In all irony, I never knew my best friend until this summer.

“So, tell me what’s going on, man.”

“Is this seriously happening?” I questioned. I was supposed to be blazed out of my mind witnessing five of my favorite musicians bombard my ears with bliss before a gorgeous sunset on the Columbia River. Instead, I now found myself falling through clouds in a sky of irony, slouching on a molding couch in my buddy’s living room.

“You aren’t acting like yourself, man, and, as a friend, I just want to let you know I’m here for you.”

“You’re kidding, right?” I thought. “There’s no way. Seriously?”

Wow. If I ever thought this would happen, I never suspected an intervention would come at a time when I had absolutely no use for it – especially not when I had spent the past several days trying to help the friend who was conducting it.

“Dude, what did you put in that weed?”

Oregon’s crisp mountain air rushed through my lungs, but my eyes were still adjusting to the early morning glow of the tent’s interior. I turned over, yawning as my back rolled over onto a pesky volcanic remnant lodged beneath my sleeping bag – my body still feeling the affects from drowning in last night’s 30-pack and the ensuing midnight jam session in the shadows of the firelight. Yet, foggy reflections upon my return to the waking world were abruptly interrupted by an image of my buddy in desperate need.

Now, while Placebo once said that a friend with weed was better indeed, this moment seemed hardly appropriate for my usual morning wake and bake routine. I had to deal with the matter at hand. My best friend was shaking uncontrollably in his sleeping bag beside me.

“What are you talking about?” I shot back. “You were shaking when I woke up that morning at the base of Mt. Hood. I brought you home.”

He hadn’t slept in four days. Hadn’t had much water in that time either. I’d seen friends break in the past, but accusing me of lacing the trip’s stash was a tad different than professing self-divinity or the patronages of the devil like I’d heard before. Hindsight still seems fuzzy, but luckily, I was confused enough by his behavior at the time to cut our concert quest short and head for home.

“What’s in your lip ring? What did you put in there? I know you’re hiding something from me, man. I just want to know what you’re on. I’m your friend. I can tell you’re on something.”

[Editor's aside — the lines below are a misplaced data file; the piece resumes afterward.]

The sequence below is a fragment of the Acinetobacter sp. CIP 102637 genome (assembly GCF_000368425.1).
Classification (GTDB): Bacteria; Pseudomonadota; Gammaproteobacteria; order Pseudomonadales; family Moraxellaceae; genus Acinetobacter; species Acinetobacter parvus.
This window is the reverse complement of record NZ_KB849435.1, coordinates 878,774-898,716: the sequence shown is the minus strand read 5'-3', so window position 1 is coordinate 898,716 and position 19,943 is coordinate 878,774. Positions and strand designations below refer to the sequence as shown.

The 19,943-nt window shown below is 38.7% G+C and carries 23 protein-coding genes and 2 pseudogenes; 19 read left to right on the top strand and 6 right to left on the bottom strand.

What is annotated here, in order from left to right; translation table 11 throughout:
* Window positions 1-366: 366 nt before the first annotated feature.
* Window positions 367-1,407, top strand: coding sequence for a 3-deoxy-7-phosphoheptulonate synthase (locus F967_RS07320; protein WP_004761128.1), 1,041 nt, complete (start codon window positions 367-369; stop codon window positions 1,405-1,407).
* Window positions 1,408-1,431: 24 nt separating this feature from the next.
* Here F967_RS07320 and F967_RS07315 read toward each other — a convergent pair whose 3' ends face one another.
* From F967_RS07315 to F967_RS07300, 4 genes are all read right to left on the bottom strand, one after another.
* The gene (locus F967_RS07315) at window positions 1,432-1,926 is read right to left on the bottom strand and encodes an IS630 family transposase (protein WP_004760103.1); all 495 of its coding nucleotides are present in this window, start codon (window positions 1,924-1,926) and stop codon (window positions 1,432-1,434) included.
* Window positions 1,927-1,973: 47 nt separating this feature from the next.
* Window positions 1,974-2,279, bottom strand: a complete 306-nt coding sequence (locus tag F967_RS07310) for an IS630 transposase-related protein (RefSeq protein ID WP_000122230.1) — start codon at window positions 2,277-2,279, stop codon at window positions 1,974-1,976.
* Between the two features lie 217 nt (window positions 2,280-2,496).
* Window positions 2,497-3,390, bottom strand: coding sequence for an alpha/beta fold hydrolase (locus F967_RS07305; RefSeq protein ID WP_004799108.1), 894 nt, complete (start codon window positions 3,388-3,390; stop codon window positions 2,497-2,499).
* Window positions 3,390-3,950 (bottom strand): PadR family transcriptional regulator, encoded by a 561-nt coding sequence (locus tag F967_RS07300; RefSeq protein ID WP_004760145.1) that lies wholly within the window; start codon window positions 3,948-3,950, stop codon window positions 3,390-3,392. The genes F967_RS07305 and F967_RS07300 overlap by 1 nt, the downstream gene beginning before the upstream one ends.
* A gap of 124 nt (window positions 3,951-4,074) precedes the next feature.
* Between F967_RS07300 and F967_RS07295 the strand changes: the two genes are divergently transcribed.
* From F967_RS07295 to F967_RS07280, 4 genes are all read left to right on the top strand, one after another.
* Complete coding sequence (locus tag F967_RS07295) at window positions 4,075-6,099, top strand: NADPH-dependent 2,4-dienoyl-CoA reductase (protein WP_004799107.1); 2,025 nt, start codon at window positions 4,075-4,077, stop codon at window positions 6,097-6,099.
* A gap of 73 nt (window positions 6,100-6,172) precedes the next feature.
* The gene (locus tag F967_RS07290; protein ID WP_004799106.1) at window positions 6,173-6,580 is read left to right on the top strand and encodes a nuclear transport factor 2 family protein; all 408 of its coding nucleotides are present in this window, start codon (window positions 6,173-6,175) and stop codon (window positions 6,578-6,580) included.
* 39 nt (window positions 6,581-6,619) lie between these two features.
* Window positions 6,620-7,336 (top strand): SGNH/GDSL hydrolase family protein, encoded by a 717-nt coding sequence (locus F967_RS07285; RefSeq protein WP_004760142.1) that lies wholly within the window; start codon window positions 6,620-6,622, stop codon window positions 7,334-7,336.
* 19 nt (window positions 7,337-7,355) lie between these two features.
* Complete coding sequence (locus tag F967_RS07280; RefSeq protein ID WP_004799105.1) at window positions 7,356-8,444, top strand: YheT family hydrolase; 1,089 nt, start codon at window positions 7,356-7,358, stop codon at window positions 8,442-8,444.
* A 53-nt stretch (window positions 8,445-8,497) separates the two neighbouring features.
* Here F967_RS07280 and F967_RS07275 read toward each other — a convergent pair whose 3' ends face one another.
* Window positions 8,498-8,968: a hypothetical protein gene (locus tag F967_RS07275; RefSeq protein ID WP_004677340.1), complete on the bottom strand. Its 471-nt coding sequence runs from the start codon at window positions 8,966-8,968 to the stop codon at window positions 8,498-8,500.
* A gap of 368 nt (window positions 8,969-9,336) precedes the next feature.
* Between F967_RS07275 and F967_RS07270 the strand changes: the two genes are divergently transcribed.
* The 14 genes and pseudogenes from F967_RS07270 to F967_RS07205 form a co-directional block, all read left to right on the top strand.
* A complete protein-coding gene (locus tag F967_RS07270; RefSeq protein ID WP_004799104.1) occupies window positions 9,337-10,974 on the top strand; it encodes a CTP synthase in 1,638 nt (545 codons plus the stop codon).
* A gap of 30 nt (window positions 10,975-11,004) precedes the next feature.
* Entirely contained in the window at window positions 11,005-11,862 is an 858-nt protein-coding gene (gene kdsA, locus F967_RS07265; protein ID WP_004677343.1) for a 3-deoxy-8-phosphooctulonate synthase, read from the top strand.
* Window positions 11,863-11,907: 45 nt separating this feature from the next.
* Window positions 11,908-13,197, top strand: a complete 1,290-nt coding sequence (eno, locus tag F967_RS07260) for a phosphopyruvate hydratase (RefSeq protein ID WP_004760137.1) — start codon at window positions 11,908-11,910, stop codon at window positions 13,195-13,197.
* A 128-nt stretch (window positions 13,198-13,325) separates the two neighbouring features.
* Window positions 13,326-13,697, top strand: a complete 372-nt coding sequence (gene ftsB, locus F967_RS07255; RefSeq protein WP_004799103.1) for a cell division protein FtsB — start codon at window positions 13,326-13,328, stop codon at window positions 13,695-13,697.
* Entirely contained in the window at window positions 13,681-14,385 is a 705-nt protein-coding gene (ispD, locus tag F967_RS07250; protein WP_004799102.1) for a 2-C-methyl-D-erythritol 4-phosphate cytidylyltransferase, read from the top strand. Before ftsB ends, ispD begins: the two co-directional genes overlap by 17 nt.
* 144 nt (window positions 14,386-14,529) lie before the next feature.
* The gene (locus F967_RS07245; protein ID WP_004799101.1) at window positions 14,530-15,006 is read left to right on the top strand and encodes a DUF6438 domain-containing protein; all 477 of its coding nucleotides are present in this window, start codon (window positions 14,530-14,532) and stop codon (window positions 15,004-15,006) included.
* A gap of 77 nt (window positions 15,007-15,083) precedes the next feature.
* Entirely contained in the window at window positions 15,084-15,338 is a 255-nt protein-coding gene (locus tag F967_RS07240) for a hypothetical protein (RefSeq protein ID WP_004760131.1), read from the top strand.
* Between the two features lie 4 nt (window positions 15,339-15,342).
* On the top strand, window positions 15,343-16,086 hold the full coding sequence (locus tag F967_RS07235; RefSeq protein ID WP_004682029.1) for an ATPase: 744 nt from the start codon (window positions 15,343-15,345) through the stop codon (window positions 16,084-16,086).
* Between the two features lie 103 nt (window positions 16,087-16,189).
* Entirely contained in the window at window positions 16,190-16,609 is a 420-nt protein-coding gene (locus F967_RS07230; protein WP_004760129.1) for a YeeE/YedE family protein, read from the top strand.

Had his mind really run this far with it? Were these paranoid delusions of a spiraling drug addiction really possessing my amigo? There were no other reasons to deny it. Why else would he have staged this intervention, making his dad drive an hour to his son’s bachelor pad in Davis to supposedly put my life back on course?

I no longer recognized my high school wingman. The normally confident and trustworthy swindler was a nervous wreck with a stranglehold on misconceptions – betting on his hand before even looking at his cards. It was the biggest misread I’d ever seen him make, but there was no way to keep his chips out of the pot. He was far too committed to fold now.

I denied every accusation. Telling the truth had never been so simple, yet never had it been so easily shot down. I couldn’t come to grips with how powerless I felt, but my worries disappeared after my friend’s father took control of the situation. I’m sure his doctorate in psychology helped a little, but his paternal instinct clued him to who really needed a life jacket thrown their way.

My friend has apologized to me over the phone many times since. After finally being able to relax and get some sleep, he’s realized his faults – how his mind just grabbed a hold of anything it could find, how the anxiety just boiled over the brim. I know he understands I’ve always got his back, but it took me weeks to realize he was simply looking out for mine.

Forget the breakdown. Forget the unfounded accusations. Neither the concert nor the irony meant anything to me now. My pal was putting my life before his, an instinct that will always be buried in the mind of a true friend.

Daily Nexus Sports Editor Jeff Gibson’s favorite book is The Gospel According to Placebo.